KANSAS CITY, Kan. (KSNW) – Kansas City Royals general manager Dayton Moore isn’t in control of when the minor league season will resume.
He’s controlling what’s controllable – how his minor leaguers will be treated before they’re able to return to the field amid the coronavirus pandemic.
Last Friday, hundreds of Kansas City Royals minor leaguers were invited to a Zoom call in which only two people would speak: Moore and J.J. Picollo, the club’s assistant GM of player personnel.
Meanwhile, other MLB teams were releasing players in droves.
“I was talking to a few teammates before, and we were like – man, what’s going to happen? ” admitted catcher MJ Melendez, the Royals No. 13 prospect, according to MLB. “Honestly, it’s so hard to think that anything positive could have come out of it.
Only two people spoke: Moore and J.J. Picollo, the club’s assistant GM of player personnel.
The video conference was nothing but positive.
Moore made the announcement that the organization was putting their money where their mouth is.
“We came here many years ago with the spirit of: How can we make the games of baseball and softball better in our community? We want boys and girls playing the game,” said Moore. We never want to stop looking at the game from the eyes of our youth. We’re just going to try to uphold the integrity of the game.”
They pledged to not only maintain their entire roster of minor leaguers, but also to pay them their $400 weekly stipend.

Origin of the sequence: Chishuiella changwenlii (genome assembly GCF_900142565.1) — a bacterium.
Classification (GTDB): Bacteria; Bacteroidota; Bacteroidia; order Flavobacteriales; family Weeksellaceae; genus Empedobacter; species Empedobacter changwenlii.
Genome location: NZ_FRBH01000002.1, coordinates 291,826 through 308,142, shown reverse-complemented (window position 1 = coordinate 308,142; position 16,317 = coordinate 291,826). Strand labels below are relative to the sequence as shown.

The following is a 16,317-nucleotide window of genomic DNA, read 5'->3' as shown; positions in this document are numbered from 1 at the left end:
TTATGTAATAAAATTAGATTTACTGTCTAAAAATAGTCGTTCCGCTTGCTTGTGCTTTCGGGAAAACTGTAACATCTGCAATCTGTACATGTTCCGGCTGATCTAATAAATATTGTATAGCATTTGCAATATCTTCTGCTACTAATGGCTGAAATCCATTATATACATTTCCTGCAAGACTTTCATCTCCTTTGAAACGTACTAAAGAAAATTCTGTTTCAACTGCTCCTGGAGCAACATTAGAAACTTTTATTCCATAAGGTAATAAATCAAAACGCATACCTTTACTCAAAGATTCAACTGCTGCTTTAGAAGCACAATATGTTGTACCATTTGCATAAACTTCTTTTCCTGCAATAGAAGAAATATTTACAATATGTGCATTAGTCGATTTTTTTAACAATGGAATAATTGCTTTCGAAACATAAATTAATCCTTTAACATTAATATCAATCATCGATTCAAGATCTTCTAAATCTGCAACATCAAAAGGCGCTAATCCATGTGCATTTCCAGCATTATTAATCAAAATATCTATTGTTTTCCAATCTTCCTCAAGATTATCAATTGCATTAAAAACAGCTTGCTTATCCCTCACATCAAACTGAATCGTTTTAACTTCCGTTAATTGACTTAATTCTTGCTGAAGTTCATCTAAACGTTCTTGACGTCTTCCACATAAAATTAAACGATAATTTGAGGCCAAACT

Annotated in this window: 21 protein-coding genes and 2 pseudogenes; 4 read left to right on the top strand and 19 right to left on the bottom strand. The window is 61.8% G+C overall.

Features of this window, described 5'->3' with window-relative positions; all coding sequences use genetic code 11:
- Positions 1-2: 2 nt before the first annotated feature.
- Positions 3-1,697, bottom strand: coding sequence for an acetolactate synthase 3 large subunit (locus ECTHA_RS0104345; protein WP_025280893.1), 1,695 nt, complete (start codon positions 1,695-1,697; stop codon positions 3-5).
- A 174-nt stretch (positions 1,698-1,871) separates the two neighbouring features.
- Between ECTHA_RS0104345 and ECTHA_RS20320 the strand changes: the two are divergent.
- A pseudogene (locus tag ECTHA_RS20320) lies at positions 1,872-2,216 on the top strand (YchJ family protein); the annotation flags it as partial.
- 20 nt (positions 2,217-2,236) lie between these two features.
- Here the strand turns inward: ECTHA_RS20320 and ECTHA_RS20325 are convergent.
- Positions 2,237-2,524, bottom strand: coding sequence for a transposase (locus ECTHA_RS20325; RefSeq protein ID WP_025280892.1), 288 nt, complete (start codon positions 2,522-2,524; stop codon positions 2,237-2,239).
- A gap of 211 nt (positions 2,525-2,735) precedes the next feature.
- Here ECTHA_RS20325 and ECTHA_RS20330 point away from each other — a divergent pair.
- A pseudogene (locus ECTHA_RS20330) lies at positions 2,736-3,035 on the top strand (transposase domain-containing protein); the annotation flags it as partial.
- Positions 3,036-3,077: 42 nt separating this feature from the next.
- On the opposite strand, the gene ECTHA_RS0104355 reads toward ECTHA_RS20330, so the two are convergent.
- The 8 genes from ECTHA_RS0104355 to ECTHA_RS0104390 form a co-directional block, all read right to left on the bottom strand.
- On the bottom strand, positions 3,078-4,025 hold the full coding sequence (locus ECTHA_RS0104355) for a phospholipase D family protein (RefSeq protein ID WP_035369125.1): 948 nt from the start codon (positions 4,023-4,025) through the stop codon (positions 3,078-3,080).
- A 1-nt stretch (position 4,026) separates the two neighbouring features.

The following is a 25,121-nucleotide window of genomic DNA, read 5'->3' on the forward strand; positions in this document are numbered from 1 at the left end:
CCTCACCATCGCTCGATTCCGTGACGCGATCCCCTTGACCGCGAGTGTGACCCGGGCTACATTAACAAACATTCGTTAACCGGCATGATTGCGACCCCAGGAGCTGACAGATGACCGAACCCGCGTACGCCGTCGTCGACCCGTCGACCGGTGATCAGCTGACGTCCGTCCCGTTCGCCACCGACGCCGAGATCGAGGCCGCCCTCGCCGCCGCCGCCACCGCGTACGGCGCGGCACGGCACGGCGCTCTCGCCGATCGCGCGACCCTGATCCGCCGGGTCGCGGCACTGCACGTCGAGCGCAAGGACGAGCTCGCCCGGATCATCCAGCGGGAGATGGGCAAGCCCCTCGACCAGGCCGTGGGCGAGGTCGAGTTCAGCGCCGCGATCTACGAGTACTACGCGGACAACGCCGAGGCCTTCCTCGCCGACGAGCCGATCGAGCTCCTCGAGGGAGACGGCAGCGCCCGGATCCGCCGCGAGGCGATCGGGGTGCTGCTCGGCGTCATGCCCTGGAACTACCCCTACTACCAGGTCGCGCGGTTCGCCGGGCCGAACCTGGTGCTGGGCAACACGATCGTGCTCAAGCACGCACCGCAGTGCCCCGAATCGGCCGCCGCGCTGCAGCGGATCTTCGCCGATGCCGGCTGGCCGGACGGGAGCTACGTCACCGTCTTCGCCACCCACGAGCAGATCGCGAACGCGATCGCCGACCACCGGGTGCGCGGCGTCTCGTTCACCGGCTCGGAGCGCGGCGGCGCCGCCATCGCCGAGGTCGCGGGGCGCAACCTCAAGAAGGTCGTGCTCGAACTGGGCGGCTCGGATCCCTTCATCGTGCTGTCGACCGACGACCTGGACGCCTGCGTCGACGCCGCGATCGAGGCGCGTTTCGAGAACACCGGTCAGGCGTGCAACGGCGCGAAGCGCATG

Not only did they oppose a mini-trend occurring across the league with their decision, but they provided their thoughtful reasoning that would set a positive example among MLB.
“The minor-league player, the players that you’ll never know about, the players that never get out of rookie ball or High-A, those players have as much impact on the growth of our game as 10-year, 15-year veteran players,” Moore said. “They have as much opportunity to influence the growth of our game as those individuals that play for a long time because those are the individuals that go back into their communities and teach the game. They work in academies. They’re junior college coaches. They’re college coaches. They’re scouts. They coach in professional baseball. They’re growing the game constantly because they’re so passionate about it.”
For players, the sentiment does not come as a surprise.
“For the Royals to do that, step up and do something like that is not out of their character at all. It just shows kind of like who they are as people and leaders in the baseball world,” said Royals No. 28 prospect, right-handed pitcher Tyler Zuber.
When baseball does return, the players are looking forward to showing their gratitude.
“It makes you truly cherish what it means to wear a jersey that says Royals across it,” said Zuber.
But, they know that Moore’s commitment is bigger than their organization.
“I feel like minor league baseball really needed that – some sort of positivity with everything negative that’s going on.”
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